# Cost Minimization and Profit Maximization in Economics

Classified in Mathematics

Written at on English with a size of 3.49 KB.

## Total Cost = w_{1}x_{1} + w_{2}x_{2} + … + w_{n}x_{n}

Isocost function:

x_{2} = -w_{1}x_{1}/w_{2} + tc/w_{2} where the slope is: -w_{1}/w_{2} ratio of relative factor prices with negative sign

Cost minimization mate: -w_{1}/w_{2} = -MP_{1}/MP_{2} (isoquant curve)

Cost minimization implies producing a certain amount of output (y > 0) with the lowest possible cost. As with the maximization of profits, the firm is getting the most out of the resources it is using.

What is the difference between cost minimization and profit maximization? Cost minimization is a necessary condition for the maximization of profits, but not the other way around. For example, if you bring costs down to zero then output and profits will be zero too, failing to maximize profits while minimizing costs. As before, when we represent this situation graphically, we see that anything to the right or left of the equilibrium point on the isoquant curve is non-optimal, as it will not be located at the lowest iso-cost function.

-----

Once we have found the unconditional demands for X_{1}* and X_{2}* that minimize the cost, we need to find the conditional demands for inputs X_{1}* and X_{2}*. We must plug the unconditional demands into the production function: y (X_{1}, X_{2}) = X_{1}^{4/3} · X_{2}^{1/3}.

Finally, we have found the conditional demands for both inputs, or the quantities of inputs needed to minimize costs given a certain output (y*):

## Suppose the own factor price (w) goes down, how would it affect X_{1}^{*}, and X_{2}^{*}? Now suppose output increases, how would it affect X_{1}^{*}, and X_{2}^{*}? Explain.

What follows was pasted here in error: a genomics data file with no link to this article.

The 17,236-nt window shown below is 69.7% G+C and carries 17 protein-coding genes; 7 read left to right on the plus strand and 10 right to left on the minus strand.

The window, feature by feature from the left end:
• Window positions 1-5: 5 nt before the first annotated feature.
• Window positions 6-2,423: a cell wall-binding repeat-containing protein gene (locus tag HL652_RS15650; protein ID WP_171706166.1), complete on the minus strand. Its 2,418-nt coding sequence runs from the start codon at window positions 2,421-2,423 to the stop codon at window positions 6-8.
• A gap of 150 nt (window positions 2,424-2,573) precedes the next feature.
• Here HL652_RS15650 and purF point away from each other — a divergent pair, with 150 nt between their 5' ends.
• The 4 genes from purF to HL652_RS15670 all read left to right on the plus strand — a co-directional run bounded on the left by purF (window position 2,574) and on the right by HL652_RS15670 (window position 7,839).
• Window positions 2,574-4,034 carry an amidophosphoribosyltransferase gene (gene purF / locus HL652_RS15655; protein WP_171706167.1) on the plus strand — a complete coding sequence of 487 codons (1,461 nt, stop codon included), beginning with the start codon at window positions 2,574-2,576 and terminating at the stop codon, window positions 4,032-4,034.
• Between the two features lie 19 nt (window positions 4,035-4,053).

Notice that x_{1}* and x_{2}* depend on their own factor price (w_{1} and w_{2}) as well as on output (y*). It must be remarked that the own factor prices (w) inversely affect the demands for the inputs. This is consistent with economic theory, as lower factor prices will encourage producers to buy more inputs. Besides, output affects both demands for inputs positively, as higher output levels will require more inputs. So, we can say that:

- If w
_{1}or w_{2}goes down, then x_{1}or x_{2}will go up. (negative relationship) - If y goes up, then x
_{1}and x_{2}will go up. (positive relationship)

## Graphically derive the output expansion path for different hypothetical optimal demand bundles. What does this mean? (grafico de expansion path)

As output increases due to the natural trend in economics more inputs will be needed and, as a result, costs will be higher. The **output expansion path** is the line intersecting all the tangency points between the isocost and isoquant functions in the graph above (efficient points). The red dots indicate the optimal input bundles (x_{1}*, x_{2}*) that minimize costs for the different given production levels, indicated by the different isoquant curves.

So, the output expansion path is shown in a graph with x_{1} and x_{2} in the axis. While, the conditional demand for inputs x_{1} and x_{2} are shown in a graph with x_{1} / x_{2} and output in the axis.